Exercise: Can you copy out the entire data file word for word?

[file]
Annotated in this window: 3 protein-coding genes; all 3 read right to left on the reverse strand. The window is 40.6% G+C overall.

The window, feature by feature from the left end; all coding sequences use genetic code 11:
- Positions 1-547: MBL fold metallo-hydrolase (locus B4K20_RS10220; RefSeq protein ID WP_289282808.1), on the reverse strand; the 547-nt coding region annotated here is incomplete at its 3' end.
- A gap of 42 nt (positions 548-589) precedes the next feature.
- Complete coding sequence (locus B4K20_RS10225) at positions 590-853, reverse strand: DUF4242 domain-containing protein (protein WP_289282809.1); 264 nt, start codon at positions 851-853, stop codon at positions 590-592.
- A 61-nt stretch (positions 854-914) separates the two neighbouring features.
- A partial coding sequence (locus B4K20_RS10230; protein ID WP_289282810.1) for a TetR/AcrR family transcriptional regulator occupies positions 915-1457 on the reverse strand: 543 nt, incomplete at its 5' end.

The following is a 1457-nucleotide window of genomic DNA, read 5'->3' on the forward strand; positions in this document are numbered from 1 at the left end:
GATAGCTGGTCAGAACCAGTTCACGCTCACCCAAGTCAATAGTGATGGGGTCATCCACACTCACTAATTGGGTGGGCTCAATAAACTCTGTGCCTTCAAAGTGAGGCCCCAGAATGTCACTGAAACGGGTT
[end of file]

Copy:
Annotated in this window: 3 protein-coding genes; all 3 read right to left on the reverse strand. The window is 40.6% G+C overall.

The window, feature by feature from the left end; all coding sequences use genetic code 11:
- Positions 1-547: MBL fold metallo-hydrolase (locus B4K20_RS10220; RefSeq protein ID WP_289282808.1), on the reverse strand; the 547-nt coding region annotated here is incomplete at its 3' end.
- A gap of 42 nt (positions 548-589) precedes the next feature.
- Complete coding sequence (locus B4K20_RS10225) at positions 590-853, reverse strand: DUF4242 domain-containing protein (protein WP_289282809.1); 264 nt, start codon at positions 851-853, stop codon at positions 590-592.
- A 61-nt stretch (positions 854-914) separates the two neighbouring features.
- A partial coding sequence (locus B4K20_RS10230; protein ID WP_289282810.1) for a TetR/AcrR family transcriptional regulator occupies positions 915-1457 on the reverse strand: 543 nt, incomplete at its 5' end.

The following is a 1457-nucleotide window of genomic DNA, read 5'->3' on the forward strand; positions in this document are numbered from 1 at the left end:
GATAGCTGGTCAGAACCAGTTCACGCTCACCCAAGTCAATAGTGATGGGGTCATCCACACTCACTAATTGGGTGGGCTCAATAAACTCTGTGCCTTCAAAGTGAGGCCCCAGAATGTCACTGAAACGGGTT